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Zobrazují se příspěvky z březen, 2020

Goodbye Czech Republic!

For three weeks now, the Czech Republic has closed its borders. Our US grantees were strongly urged by the Department of State to leave the Czech Republic and return to the US. For us, but especially for our grantees, it was a heartbreaking and a very emotionally-demanding time. Most of the grantees did not manage to say proper goodbyes to those they worked with and befriended in their cities. So, now, we share their Facebook posts from the past days, as well as reports from the colleagues who enjoyed working with them. Warning: you may get emotional!

An Average School Day

By Miriam Siroky (Fulbright Scholar’s daughter) Dear Diary, Today was quite an average school day. To be honest, I didn’t want to get out of bed, but I was excited to see my friends. I slowly got out of bed and ready for school, but I really didn’t really want to go outside, and started to imagine: “If only there was a zip line from my bed to the classroom…” I really have nothing to complain about, since my whole commute takes less than oneminute by foot. Only when I sleep over at a friend’s house do I have a reason to complain about how long it takes to get to school, and it only makes me grateful to live so close to school. As my feet drag me through the two doors of the school, I start to question why I’m not in bed still, since it’s only 8. As the second door opens, I go straight to my locker, where I change my shoes, and put my jacket inside. After exiting the locker room, I head up the two flights of stairs to my classroom, where I see my friends! About a minute later

The Journey Is the Destination by Alec Travers

Last week was full of sudden decisions and twists in the lives of our grantees. Many of them had to pack up at short notice to go back home according to the changing announcements. One of them was our ETA, Alec. Read his moving farewell. text by Alec Travers (Fulbright English Teaching Assistant) As previously mentioned, due to worldly circumstances (see: Pandemic), I’m writing this farewell letter earlier than I was expecting to. My originally planed 10 months in the Czech Republic were cut short a few months, however, I would not like to further dwell on that missing time, but rather share appreciation and gratitude for the incredible 7 months I was so fortunate to have. It’s now been a week since my arrival back home to Roanoke, VA and in that time I have been trying to formulate the best farewells I could extend, to try and encapsulate my thanks to so many people and things that shaped my Fulbright experience. To Tabor: Tabor, you are a beautiful city. Your cobblestone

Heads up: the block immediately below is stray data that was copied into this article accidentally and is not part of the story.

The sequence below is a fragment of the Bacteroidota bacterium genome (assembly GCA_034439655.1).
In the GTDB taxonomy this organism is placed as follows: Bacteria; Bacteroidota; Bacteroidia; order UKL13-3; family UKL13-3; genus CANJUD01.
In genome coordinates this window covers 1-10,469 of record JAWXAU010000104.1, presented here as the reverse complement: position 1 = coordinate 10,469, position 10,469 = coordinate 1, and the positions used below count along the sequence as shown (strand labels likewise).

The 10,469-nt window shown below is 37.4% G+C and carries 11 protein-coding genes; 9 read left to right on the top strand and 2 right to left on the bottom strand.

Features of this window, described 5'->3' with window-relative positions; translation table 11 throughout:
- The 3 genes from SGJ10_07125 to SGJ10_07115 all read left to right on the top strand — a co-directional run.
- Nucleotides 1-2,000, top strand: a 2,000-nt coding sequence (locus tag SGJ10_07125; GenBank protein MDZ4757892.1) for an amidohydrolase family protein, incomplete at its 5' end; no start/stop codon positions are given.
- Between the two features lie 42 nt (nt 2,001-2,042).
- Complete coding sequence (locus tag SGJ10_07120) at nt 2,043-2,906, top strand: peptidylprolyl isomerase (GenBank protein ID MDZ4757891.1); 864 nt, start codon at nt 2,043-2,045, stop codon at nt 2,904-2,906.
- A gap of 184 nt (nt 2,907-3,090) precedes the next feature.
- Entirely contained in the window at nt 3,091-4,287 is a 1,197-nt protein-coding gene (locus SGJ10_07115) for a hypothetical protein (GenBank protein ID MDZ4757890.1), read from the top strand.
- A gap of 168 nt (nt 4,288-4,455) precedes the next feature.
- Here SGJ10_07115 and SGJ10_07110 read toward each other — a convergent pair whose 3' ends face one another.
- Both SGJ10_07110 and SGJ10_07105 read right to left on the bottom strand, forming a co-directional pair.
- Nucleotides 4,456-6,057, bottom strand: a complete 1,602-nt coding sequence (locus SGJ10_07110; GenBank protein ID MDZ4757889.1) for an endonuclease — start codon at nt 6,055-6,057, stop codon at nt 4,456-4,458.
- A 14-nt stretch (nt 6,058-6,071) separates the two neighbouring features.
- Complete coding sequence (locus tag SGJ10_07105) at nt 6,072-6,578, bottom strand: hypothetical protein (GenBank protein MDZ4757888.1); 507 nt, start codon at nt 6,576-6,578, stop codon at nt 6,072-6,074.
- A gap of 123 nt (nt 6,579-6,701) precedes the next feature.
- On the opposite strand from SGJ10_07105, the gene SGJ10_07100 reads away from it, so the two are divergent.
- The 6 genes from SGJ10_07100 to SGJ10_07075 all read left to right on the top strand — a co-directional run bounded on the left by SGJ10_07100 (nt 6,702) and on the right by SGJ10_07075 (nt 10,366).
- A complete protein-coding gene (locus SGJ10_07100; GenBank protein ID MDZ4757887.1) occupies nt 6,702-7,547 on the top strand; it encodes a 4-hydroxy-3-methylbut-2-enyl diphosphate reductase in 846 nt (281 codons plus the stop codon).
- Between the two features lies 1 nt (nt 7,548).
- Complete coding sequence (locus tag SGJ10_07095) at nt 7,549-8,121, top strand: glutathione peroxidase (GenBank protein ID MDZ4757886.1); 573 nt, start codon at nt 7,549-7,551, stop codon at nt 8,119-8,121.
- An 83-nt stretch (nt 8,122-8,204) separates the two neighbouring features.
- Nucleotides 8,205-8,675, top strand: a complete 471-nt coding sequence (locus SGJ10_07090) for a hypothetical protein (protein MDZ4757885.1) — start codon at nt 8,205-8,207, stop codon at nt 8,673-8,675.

To Stay or Not to Stay, That Is the Question...

In the last few days, the Czech Republic has been experiencing major changes day by day. Every day, the government is tightening measures to win the stuggle against the coronavirus. There are closed restaurants, most shops, but mainly schools and universities. Our grantees have faced a major challenge this week. To go or not to go home to the USA. In this post we are sharing some of the touching confessions of our grantees who have been faced with the big question of whether to stay or to go in recent days. Read about Alanna, Anya and Jubilee's decisions in this post. This text was written by Alanna Powers (current English Teaching Assistant) Family, friends, students, and everyone in between:  The past 24 hours, have been, without a doubt, the hardest of my life. If you’ve been keeping up with the news, the Czech Republic is closing its borders on Sunday, allowing only citizens and those with long-term residency (that’s me) the option to stay. No one will ha

Jeden den Fulbrightisty Jarona Tomaštíka na Virginia Tech

Napsal Mgr. Jan Tomáštík, Ph.D. z Přírodovědecké fakulty Univerzity Palackého v Olomouci ze Společné laboratoře optiky, který momentálně působí na Virginia Polytechnic Institute and State University v Blacksburgu ve Virginii. Otevírám rozespalé oči a rychle vyhrávám nekonečný souboj s budíkem. Díky tomu neprobudím mou ženu, která si díky medikaci pospí trochu déle. Snažím se chytit trendy života ve Virginii, takže si z krabice sypu americké vločky do amerického mléka a v americky obrovském dvoupatrovém bytě se připravuji na další den vědátora v USA. Pracovat ve vědě má i své nevýhody – prokletí, že nikdy nevypnete mozek a nikdy nemáte doděláno. Ale velkou výhodou naopak je, že máte práci jako hobby, a vaším denním chlebem je vždycky aspoň špetka nového poznání. S vědou se navíc pojí cestování. Dříve díky konferencím a tréninkům, nyní díky vědecké spolupráci jsem už pobyl v Británii i na největším teleskopu na planetě v Argentině. Cílem vědce musí být neustrnout a nestagnovat

Masopust: A Spring Fever Dream Festival

by Madison Kambic (current English teaching Assistant in Ostrava) I had the privilege of attending one of the strangest culture-bomb events I have ever seen in my life. What is Masopust? The way my Czech friend-of-a-friend explained it to me was this: it’s a three-in-one festival in early spring. It’s a combination of Czech Mardi Gras, a welcoming of the spring season, and the beginning of a “fertility” period. I hadn’t planned to attend, but I found myself in Prague with an invite and nothing else planned for that day. I arrived at the festival with a few other Fulbrighters; three scholars and myself as an English Teaching Assistant. Also joining us was a group of NYU students and their Czech professor, Matej, for the festival. What first got me curious was the amount of people on the train to the festival. We were only travelling three stops from a smaller Prague station, but the train was  p a c k e d with people. Almost everyone was wearing a costume. There wasn’t